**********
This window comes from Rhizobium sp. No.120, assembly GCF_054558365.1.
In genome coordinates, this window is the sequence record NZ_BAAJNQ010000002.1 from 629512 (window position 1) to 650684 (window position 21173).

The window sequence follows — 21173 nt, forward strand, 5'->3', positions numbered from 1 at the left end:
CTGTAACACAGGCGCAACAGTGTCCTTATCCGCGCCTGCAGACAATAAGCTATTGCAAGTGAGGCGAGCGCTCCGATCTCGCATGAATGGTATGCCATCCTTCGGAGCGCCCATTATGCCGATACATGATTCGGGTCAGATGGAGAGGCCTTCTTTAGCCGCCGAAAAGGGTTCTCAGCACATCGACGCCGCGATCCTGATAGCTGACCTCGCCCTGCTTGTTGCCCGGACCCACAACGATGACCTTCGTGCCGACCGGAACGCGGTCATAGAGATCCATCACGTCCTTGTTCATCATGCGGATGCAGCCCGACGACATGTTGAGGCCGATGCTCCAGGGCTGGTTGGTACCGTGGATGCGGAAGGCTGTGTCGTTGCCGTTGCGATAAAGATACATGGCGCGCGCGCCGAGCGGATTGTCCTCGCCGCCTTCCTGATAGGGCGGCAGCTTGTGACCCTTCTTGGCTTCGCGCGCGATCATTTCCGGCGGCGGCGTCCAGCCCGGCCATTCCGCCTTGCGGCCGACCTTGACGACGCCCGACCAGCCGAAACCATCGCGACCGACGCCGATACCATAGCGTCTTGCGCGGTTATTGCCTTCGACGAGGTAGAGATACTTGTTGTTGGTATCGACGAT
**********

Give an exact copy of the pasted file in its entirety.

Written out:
This window comes from Rhizobium sp. No.120, assembly GCF_054558365.1.
In genome coordinates, this window is the sequence record NZ_BAAJNQ010000002.1 from 629512 (window position 1) to 650684 (window position 21173).

The window sequence follows — 21173 nt, forward strand, 5'->3', positions numbered from 1 at the left end:
CTGTAACACAGGCGCAACAGTGTCCTTATCCGCGCCTGCAGACAATAAGCTATTGCAAGTGAGGCGAGCGCTCCGATCTCGCATGAATGGTATGCCATCCTTCGGAGCGCCCATTATGCCGATACATGATTCGGGTCAGATGGAGAGGCCTTCTTTAGCCGCCGAAAAGGGTTCTCAGCACATCGACGCCGCGATCCTGATAGCTGACCTCGCCCTGCTTGTTGCCCGGACCCACAACGATGACCTTCGTGCCGACCGGAACGCGGTCATAGAGATCCATCACGTCCTTGTTCATCATGCGGATGCAGCCCGACGACATGTTGAGGCCGATGCTCCAGGGCTGGTTGGTACCGTGGATGCGGAAGGCTGTGTCGTTGCCGTTGCGATAAAGATACATGGCGCGCGCGCCGAGCGGATTGTCCTCGCCGCCTTCCTGATAGGGCGGCAGCTTGTGACCCTTCTTGGCTTCGCGCGCGATCATTTCCGGCGGCGGCGTCCAGCCCGGCCATTCCGCCTTGCGGCCGACCTTGACGACGCCCGACCAGCCGAAACCATCGCGACCGACGCCGATACCATAGCGTCTTGCGCGGTTATTGCCTTCGACGAGGTAGAGATACTTGTTGTTGGTATCGACGAT